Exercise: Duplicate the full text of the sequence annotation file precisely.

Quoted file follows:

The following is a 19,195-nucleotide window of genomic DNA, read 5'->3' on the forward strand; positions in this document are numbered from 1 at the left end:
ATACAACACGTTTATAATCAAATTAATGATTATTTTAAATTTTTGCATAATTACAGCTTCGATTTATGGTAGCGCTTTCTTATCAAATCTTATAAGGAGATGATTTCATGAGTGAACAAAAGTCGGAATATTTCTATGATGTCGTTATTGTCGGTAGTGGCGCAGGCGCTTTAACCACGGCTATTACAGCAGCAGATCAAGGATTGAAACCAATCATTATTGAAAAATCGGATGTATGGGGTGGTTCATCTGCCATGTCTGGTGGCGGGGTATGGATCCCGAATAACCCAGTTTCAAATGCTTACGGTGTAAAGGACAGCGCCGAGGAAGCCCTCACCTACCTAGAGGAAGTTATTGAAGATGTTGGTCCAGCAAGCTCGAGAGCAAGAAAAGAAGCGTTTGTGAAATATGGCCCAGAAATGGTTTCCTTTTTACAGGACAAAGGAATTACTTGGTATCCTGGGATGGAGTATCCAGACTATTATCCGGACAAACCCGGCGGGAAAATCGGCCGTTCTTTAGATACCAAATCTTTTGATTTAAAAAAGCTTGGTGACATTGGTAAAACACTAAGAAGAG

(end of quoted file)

The following is a 19,195-nucleotide window of genomic DNA, read 5'->3' on the forward strand; positions in this document are numbered from 1 at the left end:
ATACAACACGTTTATAATCAAATTAATGATTATTTTAAATTTTTGCATAATTACAGCTTCGATTTATGGTAGCGCTTTCTTATCAAATCTTATAAGGAGATGATTTCATGAGTGAACAAAAGTCGGAATATTTCTATGATGTCGTTATTGTCGGTAGTGGCGCAGGCGCTTTAACCACGGCTATTACAGCAGCAGATCAAGGATTGAAACCAATCATTATTGAAAAATCGGATGTATGGGGTGGTTCATCTGCCATGTCTGGTGGCGGGGTATGGATCCCGAATAACCCAGTTTCAAATGCTTACGGTGTAAAGGACAGCGCCGAGGAAGCCCTCACCTACCTAGAGGAAGTTATTGAAGATGTTGGTCCAGCAAGCTCGAGAGCAAGAAAAGAAGCGTTTGTGAAATATGGCCCAGAAATGGTTTCCTTTTTACAGGACAAAGGAATTACTTGGTATCCTGGGATGGAGTATCCAGACTATTATCCGGACAAACCCGGCGGGAAAATCGGCCGTTCTTTAGATACCAAATCTTTTGATTTAAAAAAGCTTGGTGACATTGGTAAAACACTAAGAAGAG